Men Mental Health: The ‘Manning Up’ Narrative| The Stigma Around Men Mental Health

I hate to admit that this expression is in most cases used in wrong concepts. The idea that mental health concerns can be overcome by simply acting like a man is lame and misguided.

Surveys across the globe show more men from all corners finding it hard to open up about their mental health issues; this is although they (men) are more at risk of attempting suicide in comparison to women. Today we look at the possible causes; is it the way we say it? Or the way we bring up our kids?

If you grew up in a blended family, as I did, or if you are lucky to have both sons and daughters, you are likely to attest that the way we handle our daughters is not the same way we handle our sons. And you are probably acknowledging this because they are two genders! Well, it is true. But what do we say to them? How do we teach them to cope with difficult situations in life? We teach them to be hard on life and often use the phrase, ‘man up’. But what impact does it have in their lives, in the present or the later days?

According to WHO, three times as many men as women lose their lives to suicide. The number is slightly higher in the developed/high-income countries according to 2018 WHO reports; 3.56 times more men dying from suicide than women.

The ‘Manning Up’ Narrative

“Growing up, you figure out really quickly how a boy is supposed to act. You learn what it takes to “be a man.” It’s like a playbook: Be strong. Don’t talk about your feelings. Get through it on your own. … These values about men and toughness are so ordinary that they’re everywhere … and invisible at the same time, surrounding us like air or water.” NBA player Kevin Love’s 

I hate to admit that this expression is in most cases used in wrong concepts. The idea that mental health concerns can be overcome by simply acting like a man is lame and misguided.

Almost all mental health disorders do not select the Y chromosome in the DNA to conclude whether to attack or not. Men are faced with similar problems as women, and again sad that more men die of suicide. Simply because they choose to man up.

In the African setup, women were not heard, and after civilization, the societies and leaders started the movements for the girl child, and with feminist campaigning for a better life for the girls, not to blast the feminists, but what about the boy child? Who hears the boy child?

If you are lucky to find support as a man, feel the need for supporting other men who may be in the position that you were once in. this goes to women too, yes men are strong but encourage men health talk to your family and friends.

The Stigma Around Men And Mental Health

Although you may interrupt to acknowledge that the stigma around mental health has no gender, mental health in most societal setups is perceived to be a “women’s issue” as it is depicted by the media and the social platforms that women are faced by more challenges compared to men. This concluded perception by society makes men shy away from seeking help or sharing issues where they choose to “man up” and stay silent to avoid being seen “as weak”. In minority communities with more risk factors of mental illnesses, the stigma is greater creating a silent pandemic of depression and other mental illnesses faced by men in silence.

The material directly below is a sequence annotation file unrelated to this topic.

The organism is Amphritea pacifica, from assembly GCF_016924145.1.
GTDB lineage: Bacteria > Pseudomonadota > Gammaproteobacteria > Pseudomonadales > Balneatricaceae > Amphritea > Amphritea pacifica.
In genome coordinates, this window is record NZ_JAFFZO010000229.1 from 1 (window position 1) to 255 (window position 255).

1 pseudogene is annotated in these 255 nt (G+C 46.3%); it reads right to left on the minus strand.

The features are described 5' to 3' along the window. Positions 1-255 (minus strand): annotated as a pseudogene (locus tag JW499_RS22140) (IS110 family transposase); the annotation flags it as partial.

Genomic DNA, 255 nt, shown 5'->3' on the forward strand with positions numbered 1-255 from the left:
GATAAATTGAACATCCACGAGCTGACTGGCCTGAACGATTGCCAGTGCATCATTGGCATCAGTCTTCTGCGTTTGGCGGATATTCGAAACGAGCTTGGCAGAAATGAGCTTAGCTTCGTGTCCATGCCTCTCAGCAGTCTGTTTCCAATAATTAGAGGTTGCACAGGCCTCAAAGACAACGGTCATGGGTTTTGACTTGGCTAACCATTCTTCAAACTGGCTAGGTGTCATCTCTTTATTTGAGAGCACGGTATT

Men find it difficult to share their feelings, struggles, and mental health issues than women. From my personal experiences, I have come across many blogs, talks, and ore of online content on mental health from women that I have seen from men. Or does it mean that all men are just doing fine mentally? No. we have seen reports from all over media men taking their lives from suicide three times more than the reports from women. Men of all ages;- young and old.

What Can You Do About It?

Any time is a good time. There has never been a better time to take action; accept yourself- seek help- be accepted – save yourself and your mental health. Recently I talked with a twitter friend (a friend I have never met), and I was reminding him that the first step is given in to yourself. That is if you are suffering from mental health, it might seem hard but it the easiest way to start.

Useful Ways To Tackle This Challenge;

  • The first step should be trying to find someone that you trust. This can be a close family member, or a friend, or even your doctor.


  • Try to think into reasons why you are having difficulties in seeking help and find out whether these reasons are stopping you from getting the help that you need


  • Invest your time in reading broadly about mental health. Read more about the varied guidance to mental health wellness and advice that is readily available. You can read threads and stories that will help you understand what other men go through in life.


  • Look for a support group. There are several support groups both online and community-based groups. For those who attend places of worship, there are support groups in churches for people with common grounds.


  • Identify your weapon tools to achieving your desired mental health. This could be a regular exercise routine, spending more time with friends and family, exploring your artistic side, among others.


  • Get yourself involved in activities and campaigns dedicating their time to raising mental awareness or generally giving your time back to the community.

Let us not wait until ‘no shave November’ to talk about men’s mental health. Through my campaigns on mental health awareness- both online and offline, I have talked with men of all backgrounds of life, ages, and with different mental health disquiets. And it is quite encouraging that more men are opening up about their mental concerns, and this should continue, where men should encourage more men to speak up!